In 1984 I joined the Army. After infantry school and airborn school (60 jumps...HOOAH!), I found myself in Washington State. I like to think of my life in chapters, and I think of this part of my past the fondest. Seattle, Tacoma, The mountains, the ocean, the rainforests, friends...friends. The photo below assuming it posts, is my Seattle. I immagine the picture is about 15 years old, but then I guess I havn't been there in at least 15 years. How does time move so fast? Vices? I suppose we all have is definitely one of mine. 60's thru 80's mostly. Little River Band, Charlie Daniels, Queen, Bob Seeger - I was listening to Bob on the Radio a few nights ago, still nostalgic as I so often am this time of year..."and sometimes even now, when I find myself lonely and beat, I drift back in time and find my feet down on Main Street." Mainstreet isn't a quarter mile section of concrete and asphalt for me - it a series of cities, a mountain highway, an old military fort on the ocean, it's climbing steel girder bridges and wondering now why I'm still alive. It's about a time when I really was alive... Do you understand? There's nothing wrong with my life now, I'm still alive, but when your young life is so vivid. That's Main Street. Thanks Bob Seeger. I suspect if you ask Bob from my previous post he might agree? I'm thankful for mainstreet, it's nice to think about from time to time. It's not the blessing that today is with a beautiful wife, three charming girls, but still I wouldn't go back. I've rambled, but maybe that's what blogs are about?

Monday, November 20, 2006

Veteran's Day; a week late

Last Sunday was busy...we forgot to have the Veterans stand. I noticed, probobally because I am one. My service to my country is important to me. As a young man (not that I'm an old man now), I was disappointed for never having seen combat. So much training - for nothing. Great training: Airborn Infantry, Long Range Recon, Scuba, Rifles and Pistols and Demo - Oh my! For goodness sakes, I killed and ate a rattlesnake and an armadillo with my bare hands and a little help from my USMC Ka-Bar knife (who says Marine's are worthless?).

Today I feel a little differently. I feel blessed to never have had to kill. I served, and I'm blessed! God is so good. I'm sure there will be much more on my service as time passes. But what I really want to say is, there's a guy named Bob. He's 84, and he's cool! I don't really know Bob - actually I don't know him at all. But from back in my soundbooth this morning I was able to record him playing his harmonica. Blessed Assurance. They asked the Veterans to stand, they did, but Bob didn't sit. "My name's Bob," he said. "I'm 84 years old and I served in WWII. I'd like to play something for you..." And he did, and it was good. Very cool! I won't get started about patriotism, or the flag, or the war in Iraq. But I will say I'm proud of Bob, and guys like him. As Ray Boltz says, "It's (been) an honor to serve."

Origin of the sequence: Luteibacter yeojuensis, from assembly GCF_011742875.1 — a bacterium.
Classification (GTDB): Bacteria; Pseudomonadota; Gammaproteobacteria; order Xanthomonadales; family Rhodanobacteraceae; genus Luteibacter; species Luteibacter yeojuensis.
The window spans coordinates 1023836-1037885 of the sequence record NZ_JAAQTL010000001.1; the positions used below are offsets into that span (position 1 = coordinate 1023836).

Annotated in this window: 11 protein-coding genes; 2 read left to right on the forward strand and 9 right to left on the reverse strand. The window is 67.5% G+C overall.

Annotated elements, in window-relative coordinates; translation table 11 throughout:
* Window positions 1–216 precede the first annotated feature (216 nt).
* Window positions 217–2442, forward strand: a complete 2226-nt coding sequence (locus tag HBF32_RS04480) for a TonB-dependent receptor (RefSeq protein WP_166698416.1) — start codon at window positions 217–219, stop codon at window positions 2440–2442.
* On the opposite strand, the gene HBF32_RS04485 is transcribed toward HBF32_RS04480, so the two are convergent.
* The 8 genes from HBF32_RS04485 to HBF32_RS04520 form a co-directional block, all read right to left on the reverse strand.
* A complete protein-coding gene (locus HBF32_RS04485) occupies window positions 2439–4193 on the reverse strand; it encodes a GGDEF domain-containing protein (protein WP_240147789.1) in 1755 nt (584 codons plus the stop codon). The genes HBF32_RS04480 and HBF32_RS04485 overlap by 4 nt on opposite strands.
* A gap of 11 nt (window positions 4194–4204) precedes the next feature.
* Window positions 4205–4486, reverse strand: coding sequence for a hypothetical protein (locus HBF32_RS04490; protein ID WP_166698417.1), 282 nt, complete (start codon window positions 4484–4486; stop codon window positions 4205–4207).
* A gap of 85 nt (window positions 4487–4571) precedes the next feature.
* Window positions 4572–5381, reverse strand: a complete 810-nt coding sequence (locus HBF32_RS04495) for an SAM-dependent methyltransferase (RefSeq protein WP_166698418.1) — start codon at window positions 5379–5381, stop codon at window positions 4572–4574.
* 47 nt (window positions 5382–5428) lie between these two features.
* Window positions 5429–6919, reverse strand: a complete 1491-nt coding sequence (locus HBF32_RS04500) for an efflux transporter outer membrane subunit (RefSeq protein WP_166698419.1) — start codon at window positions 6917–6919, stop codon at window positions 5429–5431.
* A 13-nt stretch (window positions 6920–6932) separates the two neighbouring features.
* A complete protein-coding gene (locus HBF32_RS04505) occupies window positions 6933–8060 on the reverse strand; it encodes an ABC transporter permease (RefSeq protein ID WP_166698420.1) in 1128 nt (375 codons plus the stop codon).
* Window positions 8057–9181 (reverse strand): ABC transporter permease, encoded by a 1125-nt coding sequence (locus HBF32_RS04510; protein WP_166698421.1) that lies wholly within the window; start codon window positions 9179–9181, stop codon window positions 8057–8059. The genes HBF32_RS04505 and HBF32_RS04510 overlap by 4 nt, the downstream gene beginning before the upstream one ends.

I'm not done with forgiveness...but that's another day.

Friday, November 17, 2006

What I do...

Someone recently asked me, "Just what is it that you do?" I build I said...paused...and a lot more than that. Contracts and contractors and architects. Faculty groups. Playing nice in the sandbox kind of stuff sometimes. So much wading through the quagmire of building on a small liberal arts campus. And sometimes I do things that are really special.

A woman cherished by our campus community died recently. Somehow it fell to my desk to purchase and plant a tree in her memory. Simple right? Plant the tree. Leave. No big deal. But instead I took a moment and met with the husband... "she was vibrant - the tree has to reflect that." The sunset maple was too red, the bradford pear too delicate, but the sugar maple. The sugar maple would be perfect. Red and orange and yellow, blazing in the fall, different with each season. Vibrant and colorful, just like her. Yesterday I made it just a little easier for a wonderful man to deal with the loss of his bride. I wished I could have done more. Somedays thats what I do...